Doernbecher Nurse Gives Kidney to 19-Year-Old Family Friend

05/10/00    Portland, Ore.

Nurse Also Receives Pediatric Nurse of the Year Award for her Professional Skills During National Nurses Week

Nicholas Jundt is alive today thanks to a kidney transplant from his neighbor and close friend, Stephany Pelky. Coincidentally, Stephany is a pediatric nurse at Doernbecher Children's Hospital where Nicholas recovered from his transplant. On Monday, May 8 Stephany received the Pediatric Nurse of the Year award from her peers at Oregon Health Sciences University for her talents as a caring, compassionate, highly skilled nurse. This is the first year OHSU's nurses have celebrated National Nurses Week by selecting one Nurse of the Year for OHSU and six of their peers as Nurses of the Year for different specialty areas.

Stephany gains some of her strength and compassion from a framed verse her parents gave her titled "Success" by Ralph Waldo Emerson, which she reads as she gets ready for work each day. "I want to make one life breathe a little easier every day. I can't cure people, but as a nurse I can make my patients' lives better," said Stephany. "Nicholas is a special friend whom I've known for 13 years. Giving him a kidney was my opportunity to help make his life breathe a little easier."

Nicholas was the first boy to knock on Stephany's door when she and her family moved into their Vancouver neighborhood in 1987. He and Stephany's son were the same age and grew up together. Nicholas has IGA nephropathy, a genetic kidney disease that caused his kidneys to fail back in 1995. Unfortunately, no one in Nicholas' family could donate their kidneys for various medical reasons. He received a cadaveric kidney when he was 16, but his body rejected it, so he went on dialysis. Every time Stephany drove by Nicholas' house on her way home and saw medical trucks with dialysis equipment at his house, her heart would ache. After talking it over extensively with her family, she decided to surprise Nicholas at his high school graduation by offering him her kidney. On Nov. 17, 1999, he received Stephany's kidney and generous gift of life. Nicholas currently is in Doernbecher receiving treatment to keep his body from rejecting the new kidney.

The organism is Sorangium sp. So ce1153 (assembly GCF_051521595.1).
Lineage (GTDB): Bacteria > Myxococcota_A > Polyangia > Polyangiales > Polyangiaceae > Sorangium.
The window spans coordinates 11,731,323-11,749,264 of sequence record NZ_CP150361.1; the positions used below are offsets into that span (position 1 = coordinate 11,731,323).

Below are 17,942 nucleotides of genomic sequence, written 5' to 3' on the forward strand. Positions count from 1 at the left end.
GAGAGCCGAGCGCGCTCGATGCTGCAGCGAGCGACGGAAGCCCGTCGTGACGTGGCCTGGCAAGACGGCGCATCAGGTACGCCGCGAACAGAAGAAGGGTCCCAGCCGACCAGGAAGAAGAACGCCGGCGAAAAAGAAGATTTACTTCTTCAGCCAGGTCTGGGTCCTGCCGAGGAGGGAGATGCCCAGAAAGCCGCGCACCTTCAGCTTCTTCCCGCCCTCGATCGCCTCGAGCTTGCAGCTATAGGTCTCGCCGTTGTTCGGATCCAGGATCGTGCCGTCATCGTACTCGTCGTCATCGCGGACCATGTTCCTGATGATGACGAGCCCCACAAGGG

"What Stephany did means everything to me. It's a second chance. What she did is really wonderful," said Nicholas.

Stephany primarily works with infants and toddlers on the ninth floor of Doernbecher. "Stephany is dedicated to her patients and their families. She is strongly committed to being an advocate for them and that's especially important for parents during this stressful time," said Kathy Dolan, R.N., clinical manager at Doernbecher.

National Nurses Week, May 6 - 12, is celebrated every year to recognize the contributions of nurses. A national recognition of nursing professionals was first proposed in 1953. However, it was not until 1982 that a joint resolution of Congress designated May 6 as "National Recognition Day for Nurses." In 1994, the American Nurses Association expanded that recognition to a week-long celebration that incorporated May 12, the birthday of Florence Nightingale.

Colleagues selected Tin Cotton, R.N., as the OHSU Nurse of the Year. The following nurses were awarded the honor of Nurse of the Year in their different nursing specialties:

  • Ambulatory Care - Janice Jacob, R.N.
  • Critical Care - Cheryl Newlander, R.N., B.S.N.
  • Medical-Surgical - Maureen Menard, R.N.
  • Pediatric - Stephany Pelky, R.N., B.S.N.
  • Perioperative Services - Marty Halley, R.N., B.S.N.

For more information about organ donation call:
Oregon Donor Program